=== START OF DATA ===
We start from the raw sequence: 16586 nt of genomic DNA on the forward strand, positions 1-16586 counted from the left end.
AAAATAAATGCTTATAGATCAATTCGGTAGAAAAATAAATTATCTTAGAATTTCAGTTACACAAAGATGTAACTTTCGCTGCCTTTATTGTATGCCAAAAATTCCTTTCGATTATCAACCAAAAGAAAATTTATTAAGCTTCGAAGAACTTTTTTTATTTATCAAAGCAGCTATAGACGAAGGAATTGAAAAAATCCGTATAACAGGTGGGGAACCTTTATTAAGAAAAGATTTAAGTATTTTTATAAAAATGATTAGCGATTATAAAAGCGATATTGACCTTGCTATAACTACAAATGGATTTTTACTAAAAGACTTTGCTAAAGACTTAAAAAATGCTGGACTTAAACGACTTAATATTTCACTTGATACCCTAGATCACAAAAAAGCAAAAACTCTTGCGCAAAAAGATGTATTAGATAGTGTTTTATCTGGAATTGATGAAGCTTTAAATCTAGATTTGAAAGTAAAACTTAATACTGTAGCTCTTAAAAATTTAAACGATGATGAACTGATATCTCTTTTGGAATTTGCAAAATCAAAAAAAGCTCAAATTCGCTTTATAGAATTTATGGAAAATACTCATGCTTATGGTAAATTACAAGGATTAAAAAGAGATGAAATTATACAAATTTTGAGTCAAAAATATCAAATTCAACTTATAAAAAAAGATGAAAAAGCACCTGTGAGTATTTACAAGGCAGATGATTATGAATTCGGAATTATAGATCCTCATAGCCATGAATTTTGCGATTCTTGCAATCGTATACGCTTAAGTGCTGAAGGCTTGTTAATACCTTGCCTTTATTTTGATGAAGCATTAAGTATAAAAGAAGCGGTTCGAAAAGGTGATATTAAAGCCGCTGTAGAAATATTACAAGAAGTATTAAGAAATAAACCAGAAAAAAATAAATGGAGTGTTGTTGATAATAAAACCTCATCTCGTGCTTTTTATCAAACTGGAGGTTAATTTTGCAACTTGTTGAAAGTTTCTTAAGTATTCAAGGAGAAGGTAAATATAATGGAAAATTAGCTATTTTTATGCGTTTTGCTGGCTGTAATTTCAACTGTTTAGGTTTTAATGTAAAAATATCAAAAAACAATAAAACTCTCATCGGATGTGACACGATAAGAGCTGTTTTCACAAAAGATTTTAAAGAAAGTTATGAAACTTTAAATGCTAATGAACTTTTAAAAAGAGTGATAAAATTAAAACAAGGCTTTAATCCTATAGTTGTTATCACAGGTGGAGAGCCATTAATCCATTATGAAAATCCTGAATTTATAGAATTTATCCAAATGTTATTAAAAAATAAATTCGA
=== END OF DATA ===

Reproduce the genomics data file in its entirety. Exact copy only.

We start from the raw sequence: 16586 nt of genomic DNA on the forward strand, positions 1-16586 counted from the left end.
AAAATAAATGCTTATAGATCAATTCGGTAGAAAAATAAATTATCTTAGAATTTCAGTTACACAAAGATGTAACTTTCGCTGCCTTTATTGTATGCCAAAAATTCCTTTCGATTATCAACCAAAAGAAAATTTATTAAGCTTCGAAGAACTTTTTTTATTTATCAAAGCAGCTATAGACGAAGGAATTGAAAAAATCCGTATAACAGGTGGGGAACCTTTATTAAGAAAAGATTTAAGTATTTTTATAAAAATGATTAGCGATTATAAAAGCGATATTGACCTTGCTATAACTACAAATGGATTTTTACTAAAAGACTTTGCTAAAGACTTAAAAAATGCTGGACTTAAACGACTTAATATTTCACTTGATACCCTAGATCACAAAAAAGCAAAAACTCTTGCGCAAAAAGATGTATTAGATAGTGTTTTATCTGGAATTGATGAAGCTTTAAATCTAGATTTGAAAGTAAAACTTAATACTGTAGCTCTTAAAAATTTAAACGATGATGAACTGATATCTCTTTTGGAATTTGCAAAATCAAAAAAAGCTCAAATTCGCTTTATAGAATTTATGGAAAATACTCATGCTTATGGTAAATTACAAGGATTAAAAAGAGATGAAATTATACAAATTTTGAGTCAAAAATATCAAATTCAACTTATAAAAAAAGATGAAAAAGCACCTGTGAGTATTTACAAGGCAGATGATTATGAATTCGGAATTATAGATCCTCATAGCCATGAATTTTGCGATTCTTGCAATCGTATACGCTTAAGTGCTGAAGGCTTGTTAATACCTTGCCTTTATTTTGATGAAGCATTAAGTATAAAAGAAGCGGTTCGAAAAGGTGATATTAAAGCCGCTGTAGAAATATTACAAGAAGTATTAAGAAATAAACCAGAAAAAAATAAATGGAGTGTTGTTGATAATAAAACCTCATCTCGTGCTTTTTATCAAACTGGAGGTTAATTTTGCAACTTGTTGAAAGTTTCTTAAGTATTCAAGGAGAAGGTAAATATAATGGAAAATTAGCTATTTTTATGCGTTTTGCTGGCTGTAATTTCAACTGTTTAGGTTTTAATGTAAAAATATCAAAAAACAATAAAACTCTCATCGGATGTGACACGATAAGAGCTGTTTTCACAAAAGATTTTAAAGAAAGTTATGAAACTTTAAATGCTAATGAACTTTTAAAAAGAGTGATAAAATTAAAACAAGGCTTTAATCCTATAGTTGTTATCACAGGTGGAGAGCCATTAATCCATTATGAAAATCCTGAATTTATAGAATTTATCCAAATGTTATTAAAAAATAAATTCGA